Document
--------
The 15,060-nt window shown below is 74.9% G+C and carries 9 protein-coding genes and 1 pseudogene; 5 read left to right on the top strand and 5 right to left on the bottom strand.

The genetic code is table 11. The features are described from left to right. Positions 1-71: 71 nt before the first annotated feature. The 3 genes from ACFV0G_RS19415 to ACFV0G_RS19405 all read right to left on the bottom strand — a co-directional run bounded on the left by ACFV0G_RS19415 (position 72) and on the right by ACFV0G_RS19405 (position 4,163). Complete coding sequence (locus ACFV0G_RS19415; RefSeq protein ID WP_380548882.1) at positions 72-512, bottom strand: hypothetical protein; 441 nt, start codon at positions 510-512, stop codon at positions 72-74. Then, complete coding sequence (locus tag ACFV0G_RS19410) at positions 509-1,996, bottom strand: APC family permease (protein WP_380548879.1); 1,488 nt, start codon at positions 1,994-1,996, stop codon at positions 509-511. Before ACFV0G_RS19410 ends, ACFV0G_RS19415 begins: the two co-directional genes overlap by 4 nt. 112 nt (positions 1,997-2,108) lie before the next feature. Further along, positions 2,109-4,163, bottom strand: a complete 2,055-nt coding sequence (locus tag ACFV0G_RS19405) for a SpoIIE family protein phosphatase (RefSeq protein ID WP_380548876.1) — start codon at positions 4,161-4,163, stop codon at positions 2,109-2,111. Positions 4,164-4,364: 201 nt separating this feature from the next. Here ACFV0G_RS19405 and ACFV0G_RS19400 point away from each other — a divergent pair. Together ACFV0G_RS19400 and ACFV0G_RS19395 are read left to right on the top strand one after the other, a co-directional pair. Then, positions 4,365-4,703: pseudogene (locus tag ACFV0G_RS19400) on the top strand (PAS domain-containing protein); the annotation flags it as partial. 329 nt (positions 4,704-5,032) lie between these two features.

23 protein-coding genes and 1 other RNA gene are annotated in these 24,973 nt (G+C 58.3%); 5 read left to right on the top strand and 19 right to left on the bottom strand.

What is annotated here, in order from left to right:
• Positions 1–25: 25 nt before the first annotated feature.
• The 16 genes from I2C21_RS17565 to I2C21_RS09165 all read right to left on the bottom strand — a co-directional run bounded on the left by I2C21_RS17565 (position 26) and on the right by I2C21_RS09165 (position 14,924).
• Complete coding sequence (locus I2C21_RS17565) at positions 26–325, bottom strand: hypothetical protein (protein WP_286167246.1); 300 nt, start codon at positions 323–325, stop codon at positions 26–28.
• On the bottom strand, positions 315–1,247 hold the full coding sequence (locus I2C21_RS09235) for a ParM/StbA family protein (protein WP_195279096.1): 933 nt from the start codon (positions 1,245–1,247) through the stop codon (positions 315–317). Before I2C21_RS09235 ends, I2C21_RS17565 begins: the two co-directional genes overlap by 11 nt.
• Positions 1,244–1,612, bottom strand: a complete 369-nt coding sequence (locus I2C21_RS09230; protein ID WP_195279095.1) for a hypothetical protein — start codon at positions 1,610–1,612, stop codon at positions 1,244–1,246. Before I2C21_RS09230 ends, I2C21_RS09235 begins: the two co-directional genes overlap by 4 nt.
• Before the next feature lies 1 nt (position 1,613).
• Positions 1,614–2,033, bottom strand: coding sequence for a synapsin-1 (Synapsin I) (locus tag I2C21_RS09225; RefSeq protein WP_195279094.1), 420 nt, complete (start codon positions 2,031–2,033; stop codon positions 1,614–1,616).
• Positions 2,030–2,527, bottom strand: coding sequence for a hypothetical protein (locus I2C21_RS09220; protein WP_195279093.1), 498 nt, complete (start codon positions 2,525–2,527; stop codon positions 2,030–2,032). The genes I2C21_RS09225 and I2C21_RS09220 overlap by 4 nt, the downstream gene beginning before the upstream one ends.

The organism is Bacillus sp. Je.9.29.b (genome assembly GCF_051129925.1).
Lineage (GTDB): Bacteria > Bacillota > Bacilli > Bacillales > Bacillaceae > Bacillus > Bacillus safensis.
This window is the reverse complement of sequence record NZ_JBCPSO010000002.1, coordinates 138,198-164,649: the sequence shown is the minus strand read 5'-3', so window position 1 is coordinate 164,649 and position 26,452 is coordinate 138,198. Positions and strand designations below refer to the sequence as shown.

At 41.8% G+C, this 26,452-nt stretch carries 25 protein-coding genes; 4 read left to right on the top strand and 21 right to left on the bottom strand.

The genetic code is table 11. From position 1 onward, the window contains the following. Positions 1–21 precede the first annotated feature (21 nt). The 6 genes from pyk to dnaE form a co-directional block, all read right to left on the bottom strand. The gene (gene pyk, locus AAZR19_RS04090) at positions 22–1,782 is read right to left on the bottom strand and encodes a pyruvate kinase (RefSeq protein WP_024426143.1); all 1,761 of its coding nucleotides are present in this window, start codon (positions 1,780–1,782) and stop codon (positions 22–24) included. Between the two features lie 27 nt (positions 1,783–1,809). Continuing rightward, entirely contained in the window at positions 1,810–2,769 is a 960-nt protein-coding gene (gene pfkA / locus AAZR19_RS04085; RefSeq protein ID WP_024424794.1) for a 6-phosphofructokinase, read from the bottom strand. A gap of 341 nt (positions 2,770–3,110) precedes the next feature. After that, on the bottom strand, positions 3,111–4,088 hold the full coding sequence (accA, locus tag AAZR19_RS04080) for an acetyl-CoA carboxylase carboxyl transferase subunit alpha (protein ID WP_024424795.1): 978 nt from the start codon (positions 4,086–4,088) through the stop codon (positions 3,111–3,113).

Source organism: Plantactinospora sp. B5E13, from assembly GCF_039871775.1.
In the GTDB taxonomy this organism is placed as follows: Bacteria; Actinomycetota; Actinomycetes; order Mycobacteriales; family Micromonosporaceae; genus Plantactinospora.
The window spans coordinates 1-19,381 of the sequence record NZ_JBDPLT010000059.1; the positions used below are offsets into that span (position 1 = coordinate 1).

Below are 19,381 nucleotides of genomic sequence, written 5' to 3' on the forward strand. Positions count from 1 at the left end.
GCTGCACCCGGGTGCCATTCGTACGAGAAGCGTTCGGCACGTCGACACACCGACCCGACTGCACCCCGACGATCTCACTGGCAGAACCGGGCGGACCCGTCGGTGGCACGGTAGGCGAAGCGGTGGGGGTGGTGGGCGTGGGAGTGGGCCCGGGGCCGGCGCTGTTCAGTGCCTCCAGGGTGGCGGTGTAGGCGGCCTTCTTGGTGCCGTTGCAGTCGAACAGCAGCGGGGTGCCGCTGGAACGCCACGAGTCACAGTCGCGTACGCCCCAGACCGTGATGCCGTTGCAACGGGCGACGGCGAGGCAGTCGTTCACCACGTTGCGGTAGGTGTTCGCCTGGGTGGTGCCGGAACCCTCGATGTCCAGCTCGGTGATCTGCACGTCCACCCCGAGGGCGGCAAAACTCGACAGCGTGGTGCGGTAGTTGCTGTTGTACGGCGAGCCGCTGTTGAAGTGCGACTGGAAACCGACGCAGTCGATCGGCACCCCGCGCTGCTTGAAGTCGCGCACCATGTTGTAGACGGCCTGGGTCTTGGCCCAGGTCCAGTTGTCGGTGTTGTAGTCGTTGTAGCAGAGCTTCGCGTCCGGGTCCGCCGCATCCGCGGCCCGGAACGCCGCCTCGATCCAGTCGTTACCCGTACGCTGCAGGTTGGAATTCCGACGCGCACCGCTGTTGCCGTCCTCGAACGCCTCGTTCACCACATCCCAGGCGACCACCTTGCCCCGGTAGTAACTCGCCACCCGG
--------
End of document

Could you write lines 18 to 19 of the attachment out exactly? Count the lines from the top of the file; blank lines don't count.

Source organism: Plantactinospora sp. B5E13, from assembly GCF_039871775.1.
In the GTDB taxonomy this organism is placed as follows: Bacteria; Actinomycetota; Actinomycetes; order Mycobacteriales; family Micromonosporaceae; genus Plantactinospora.